madbohem wrote:He's from a different time really. I can remember reading him back in the 80's. I can imagine to a guy like that, the change the internet brings is just inconceivable to the notion of why he wanted to be sport's writer in the first place. Newspaper men are no longer real - its changed in ways that I can't imagine being a young kid dreaming of career could have imagined when he was pushing himself towards his future.
The blog and the instant capabilities for feedback encourage nonsense in big ways. I am sure editors and writers from the old school found themselves looking at letters from disgruntled readers all the time, but you couldn't troll through that process. But because SEO likes to see feedback, the more the better, and because just about anybody can leave a comment without it being monitored, there is no real need for discipline to actually write a nasty letter that won't ever be published in the old school newspaper world.
I am pretty sure he feels the integrity behind that world is completely gone. I am sure he is right about that too. Journalism at all its levels has been changed. Older people still look at a guy like Walter Cronkite and miss what felt like unbiased reporting while today points of views seem to be what network a person is watching, regardless of how much fair and balanced is being touted.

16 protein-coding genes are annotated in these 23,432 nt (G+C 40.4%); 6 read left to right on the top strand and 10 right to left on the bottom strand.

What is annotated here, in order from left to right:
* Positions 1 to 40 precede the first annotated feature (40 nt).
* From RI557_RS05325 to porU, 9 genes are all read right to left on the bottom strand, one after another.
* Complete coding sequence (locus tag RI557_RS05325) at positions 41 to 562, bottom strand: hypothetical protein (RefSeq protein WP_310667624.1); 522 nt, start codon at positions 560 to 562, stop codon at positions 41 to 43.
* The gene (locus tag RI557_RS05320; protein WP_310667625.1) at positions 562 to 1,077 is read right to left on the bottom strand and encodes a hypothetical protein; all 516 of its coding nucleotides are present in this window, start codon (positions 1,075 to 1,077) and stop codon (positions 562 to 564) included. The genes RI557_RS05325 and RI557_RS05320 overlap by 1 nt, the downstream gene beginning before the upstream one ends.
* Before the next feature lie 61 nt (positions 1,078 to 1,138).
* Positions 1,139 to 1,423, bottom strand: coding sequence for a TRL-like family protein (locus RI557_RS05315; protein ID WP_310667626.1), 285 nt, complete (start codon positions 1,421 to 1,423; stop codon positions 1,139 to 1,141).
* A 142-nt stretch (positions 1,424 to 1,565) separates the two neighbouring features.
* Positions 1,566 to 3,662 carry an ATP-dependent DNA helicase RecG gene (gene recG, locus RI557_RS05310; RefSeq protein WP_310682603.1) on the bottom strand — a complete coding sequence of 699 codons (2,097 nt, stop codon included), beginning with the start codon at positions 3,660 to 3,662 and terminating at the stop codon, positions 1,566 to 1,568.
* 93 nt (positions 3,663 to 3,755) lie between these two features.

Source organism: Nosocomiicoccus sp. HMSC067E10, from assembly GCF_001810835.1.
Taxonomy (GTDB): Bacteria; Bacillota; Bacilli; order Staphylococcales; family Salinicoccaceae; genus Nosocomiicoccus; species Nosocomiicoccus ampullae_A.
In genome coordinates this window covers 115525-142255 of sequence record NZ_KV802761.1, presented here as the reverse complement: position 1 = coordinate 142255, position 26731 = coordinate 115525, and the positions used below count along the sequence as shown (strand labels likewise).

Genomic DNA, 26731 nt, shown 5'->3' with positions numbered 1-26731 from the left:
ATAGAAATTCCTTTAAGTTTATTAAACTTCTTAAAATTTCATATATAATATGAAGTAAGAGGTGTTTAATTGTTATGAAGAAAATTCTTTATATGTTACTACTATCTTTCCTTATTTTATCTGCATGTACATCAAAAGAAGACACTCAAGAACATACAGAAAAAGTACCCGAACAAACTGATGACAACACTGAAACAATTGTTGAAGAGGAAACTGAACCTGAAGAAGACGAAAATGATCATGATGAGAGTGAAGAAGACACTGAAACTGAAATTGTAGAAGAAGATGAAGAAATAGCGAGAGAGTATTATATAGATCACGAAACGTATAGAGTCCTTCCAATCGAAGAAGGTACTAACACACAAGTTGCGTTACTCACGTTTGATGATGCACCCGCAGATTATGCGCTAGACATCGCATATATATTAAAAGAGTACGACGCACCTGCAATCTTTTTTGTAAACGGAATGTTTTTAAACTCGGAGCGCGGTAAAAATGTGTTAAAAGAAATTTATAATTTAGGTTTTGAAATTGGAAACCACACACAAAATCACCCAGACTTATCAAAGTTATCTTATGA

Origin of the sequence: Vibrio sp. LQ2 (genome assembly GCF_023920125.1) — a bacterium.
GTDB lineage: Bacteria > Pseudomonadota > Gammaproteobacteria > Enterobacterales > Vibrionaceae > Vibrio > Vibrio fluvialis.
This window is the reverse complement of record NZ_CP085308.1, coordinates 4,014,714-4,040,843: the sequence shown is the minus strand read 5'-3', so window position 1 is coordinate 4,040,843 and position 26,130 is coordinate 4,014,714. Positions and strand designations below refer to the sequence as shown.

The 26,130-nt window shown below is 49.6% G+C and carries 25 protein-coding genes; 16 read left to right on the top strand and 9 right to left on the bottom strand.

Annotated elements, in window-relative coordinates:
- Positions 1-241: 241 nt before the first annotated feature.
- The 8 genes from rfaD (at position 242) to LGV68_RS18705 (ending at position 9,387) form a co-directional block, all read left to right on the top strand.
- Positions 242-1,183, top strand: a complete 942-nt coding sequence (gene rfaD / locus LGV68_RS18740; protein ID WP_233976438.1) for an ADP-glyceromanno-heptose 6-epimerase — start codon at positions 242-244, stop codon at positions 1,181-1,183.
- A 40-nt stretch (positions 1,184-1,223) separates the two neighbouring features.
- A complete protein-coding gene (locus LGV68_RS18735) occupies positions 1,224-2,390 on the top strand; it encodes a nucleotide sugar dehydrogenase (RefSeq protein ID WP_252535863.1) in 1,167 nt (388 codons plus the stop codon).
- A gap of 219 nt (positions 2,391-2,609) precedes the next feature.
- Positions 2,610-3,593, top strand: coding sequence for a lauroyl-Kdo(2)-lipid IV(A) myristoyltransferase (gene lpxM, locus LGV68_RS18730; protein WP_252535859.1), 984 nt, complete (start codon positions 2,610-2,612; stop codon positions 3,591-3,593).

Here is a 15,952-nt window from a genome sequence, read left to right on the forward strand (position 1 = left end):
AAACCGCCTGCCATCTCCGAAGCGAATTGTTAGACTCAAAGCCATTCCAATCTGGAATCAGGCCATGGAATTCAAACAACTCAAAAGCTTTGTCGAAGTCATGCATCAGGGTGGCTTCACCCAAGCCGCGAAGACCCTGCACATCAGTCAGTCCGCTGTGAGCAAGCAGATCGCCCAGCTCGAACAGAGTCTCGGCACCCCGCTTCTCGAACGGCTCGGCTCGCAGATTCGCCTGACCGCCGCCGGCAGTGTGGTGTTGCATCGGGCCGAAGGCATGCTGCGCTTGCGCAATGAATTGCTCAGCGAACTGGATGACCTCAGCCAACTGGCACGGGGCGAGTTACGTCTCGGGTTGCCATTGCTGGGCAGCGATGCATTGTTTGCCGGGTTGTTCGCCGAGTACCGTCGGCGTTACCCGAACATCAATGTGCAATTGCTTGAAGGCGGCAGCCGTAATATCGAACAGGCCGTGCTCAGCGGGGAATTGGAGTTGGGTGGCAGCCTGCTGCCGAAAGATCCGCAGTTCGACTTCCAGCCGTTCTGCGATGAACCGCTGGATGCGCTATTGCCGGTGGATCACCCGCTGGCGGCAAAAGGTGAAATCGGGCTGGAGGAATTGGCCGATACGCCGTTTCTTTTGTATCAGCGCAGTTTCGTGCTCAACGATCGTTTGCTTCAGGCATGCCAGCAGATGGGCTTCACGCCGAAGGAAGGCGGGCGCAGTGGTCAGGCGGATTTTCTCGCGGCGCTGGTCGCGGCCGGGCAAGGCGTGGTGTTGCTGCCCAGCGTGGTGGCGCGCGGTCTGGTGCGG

I am not saying integrity is gone in the world at large, just how he envisioned himself in the world. I kind of get that, regardless of what I think of his writing and opinions, the world he dreamed himself apart of is no longer possible.
While all that may be true, the really cool
thing about the internet age for a guy like Steve Kelley - that old school journalistic integrity type of writer - is that if he gets the itch to write he can fire up a blog, write whatever
he wants whenever
he wants and not have to worry about offending sponsors, meeting deadlines or whatever other leashes might come with being attached to a big local paper and still
reach the same amount of people.
He's reached a point in his career where he doesn't need the paper to be his platform. He already has a reputation and doesn't need the status of being on the payroll for a paper.
PS: I never liked Steve Kelley. Always seemed like a negative contrarian for the sake of being a negative contrarian.